Europeans had been claiming ownership of North America for 200 years before the Thomas Jefferson set in motion his first successful plan for exploring the West—the extent of time equal to that separating us from Lewis's arrival in Philadelphia. After six or eight generations, whatever their national origins, the Europeans considered themselves no longer guests, but indigenous, perhaps even predestined, occupiers of the American continents. Perhaps the Lenni Lenape Indians, watching these trespassers coming up the Delaware River, or the Iroquois, watching others come up the St. Lawrence, at first had reason to greet them with forbearance, but that time soon passed. The visitors meant to stay.
"The City & Port of Philadelphia, on the River Delaware
Courtesy, Independence National Historical Park
W.H. Birch (1744–1834), Philadelphia . . . in the Year 1800, Frontispiece.
This view, William Birch wrote in the introduction to his book of original prints, titled The City of Philadelphia . . . as it appeared in the Year 1800, "represents, with the city at large a busy preparation for commerce." The tree that dominates the scene may have been the one beneath which William Penn consummated his peace treaty with the Lenni Lenape Indians. Kensington, in the foreground, was one of the two shipbuilding areas at Philadelphia. The other was at Southwark (Figure 2). —J.M.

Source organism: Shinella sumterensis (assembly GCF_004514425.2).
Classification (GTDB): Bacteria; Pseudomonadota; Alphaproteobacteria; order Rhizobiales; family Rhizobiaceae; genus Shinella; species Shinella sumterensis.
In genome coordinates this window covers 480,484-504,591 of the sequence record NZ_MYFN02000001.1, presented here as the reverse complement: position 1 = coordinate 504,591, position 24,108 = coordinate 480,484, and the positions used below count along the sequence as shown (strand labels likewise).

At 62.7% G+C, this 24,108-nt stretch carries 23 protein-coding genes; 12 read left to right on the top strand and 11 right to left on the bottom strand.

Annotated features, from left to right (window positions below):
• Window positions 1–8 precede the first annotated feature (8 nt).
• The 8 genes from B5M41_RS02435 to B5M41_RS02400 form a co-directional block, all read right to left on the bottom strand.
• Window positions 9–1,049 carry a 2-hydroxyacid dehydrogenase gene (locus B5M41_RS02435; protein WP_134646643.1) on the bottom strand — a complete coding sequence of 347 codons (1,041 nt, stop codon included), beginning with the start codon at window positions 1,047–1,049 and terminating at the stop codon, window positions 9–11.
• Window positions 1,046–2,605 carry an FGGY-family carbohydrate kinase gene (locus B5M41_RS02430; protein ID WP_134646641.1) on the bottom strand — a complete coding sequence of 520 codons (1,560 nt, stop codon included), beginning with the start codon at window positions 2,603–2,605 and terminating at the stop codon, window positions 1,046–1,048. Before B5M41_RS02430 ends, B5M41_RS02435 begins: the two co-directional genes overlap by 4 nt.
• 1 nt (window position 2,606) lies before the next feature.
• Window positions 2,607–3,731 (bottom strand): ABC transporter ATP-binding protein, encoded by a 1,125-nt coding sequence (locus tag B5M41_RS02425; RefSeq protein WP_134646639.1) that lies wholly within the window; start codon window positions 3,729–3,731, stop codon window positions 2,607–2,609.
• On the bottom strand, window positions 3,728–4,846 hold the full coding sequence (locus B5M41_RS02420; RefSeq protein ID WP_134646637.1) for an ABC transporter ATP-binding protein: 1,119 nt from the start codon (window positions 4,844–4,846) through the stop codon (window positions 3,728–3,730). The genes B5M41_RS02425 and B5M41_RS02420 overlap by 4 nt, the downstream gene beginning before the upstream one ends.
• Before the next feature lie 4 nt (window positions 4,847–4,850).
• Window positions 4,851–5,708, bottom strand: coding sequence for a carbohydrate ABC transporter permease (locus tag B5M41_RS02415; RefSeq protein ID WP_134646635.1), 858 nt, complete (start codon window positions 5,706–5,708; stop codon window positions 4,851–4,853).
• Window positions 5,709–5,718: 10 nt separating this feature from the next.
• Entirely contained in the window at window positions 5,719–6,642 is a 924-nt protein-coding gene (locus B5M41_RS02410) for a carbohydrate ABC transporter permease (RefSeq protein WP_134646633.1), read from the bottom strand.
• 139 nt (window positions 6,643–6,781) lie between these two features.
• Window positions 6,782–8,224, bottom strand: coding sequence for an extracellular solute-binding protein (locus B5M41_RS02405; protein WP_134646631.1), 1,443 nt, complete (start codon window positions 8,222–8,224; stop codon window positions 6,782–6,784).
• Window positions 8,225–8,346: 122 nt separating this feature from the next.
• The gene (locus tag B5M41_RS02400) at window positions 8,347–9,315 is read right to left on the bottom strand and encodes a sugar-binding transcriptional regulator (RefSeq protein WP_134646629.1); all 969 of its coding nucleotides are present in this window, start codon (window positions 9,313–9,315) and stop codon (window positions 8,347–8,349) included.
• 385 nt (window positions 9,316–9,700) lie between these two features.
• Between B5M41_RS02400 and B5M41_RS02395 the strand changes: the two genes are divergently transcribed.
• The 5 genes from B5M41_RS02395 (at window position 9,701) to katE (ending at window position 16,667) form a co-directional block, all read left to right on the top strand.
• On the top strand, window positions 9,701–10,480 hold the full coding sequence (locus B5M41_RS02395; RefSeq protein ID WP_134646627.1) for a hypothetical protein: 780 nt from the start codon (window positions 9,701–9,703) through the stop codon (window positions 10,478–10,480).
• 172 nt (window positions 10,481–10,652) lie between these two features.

There were good signs. The Englishmen who laid out Philadelphia in 1681 seemed inclined to establish a peaceful relationship with the native people. They called themselves friends. When other Europeans came to their city, even with language and religious differences, the Quakers did not turn them away. No forts or walls were built until 1747, when French privateers appeared in the lower Delaware. Then two batteries of cannon were arranged along the river and a volunteer defensive force was raised. The force was a proposal of the printer and scientist Benjamin Franklin; it was the beginning of his long involvement in civic affairs.
No one anticipated that the cannons shipped from England would be turned, ultimately, against soldiers from Britain. Certainly no trace of that turnabout appeared in the first lines of Franklin's text for the cornerstone of Pennsylvania Hospital:
In the Year of Christ
George the Second Happily Reigning
(For He Sought the Happiness of his People)
(For its Inhabitants were Public-Spirited)
Even then, Philadelphia was slipping from control of the Quakers. By the time of the Revolution not only their severe rules of conduct but they themselves were under attack. Paradoxically, the original hosts of the open city earned opprobrium and even a few cases of banishment. The public spirit had turned against pacifism and against a preference for continuing under the crown.
In the days of Revolution that followed, another ideal society was outlined by another temporary resident of the city. Like Penn, Jefferson described a community more inclusive than that with which he was comfortable. Both Penn and Jefferson ended their lives slaveholders, but by 1780 Pennsylvania and its chief city had a plan for emancipation, albeit at a funereal pace.
"Preparation for War to defend Commerce
. . . the building of the Frigate Philadelphia"
Courtesy, Independence National Historical Park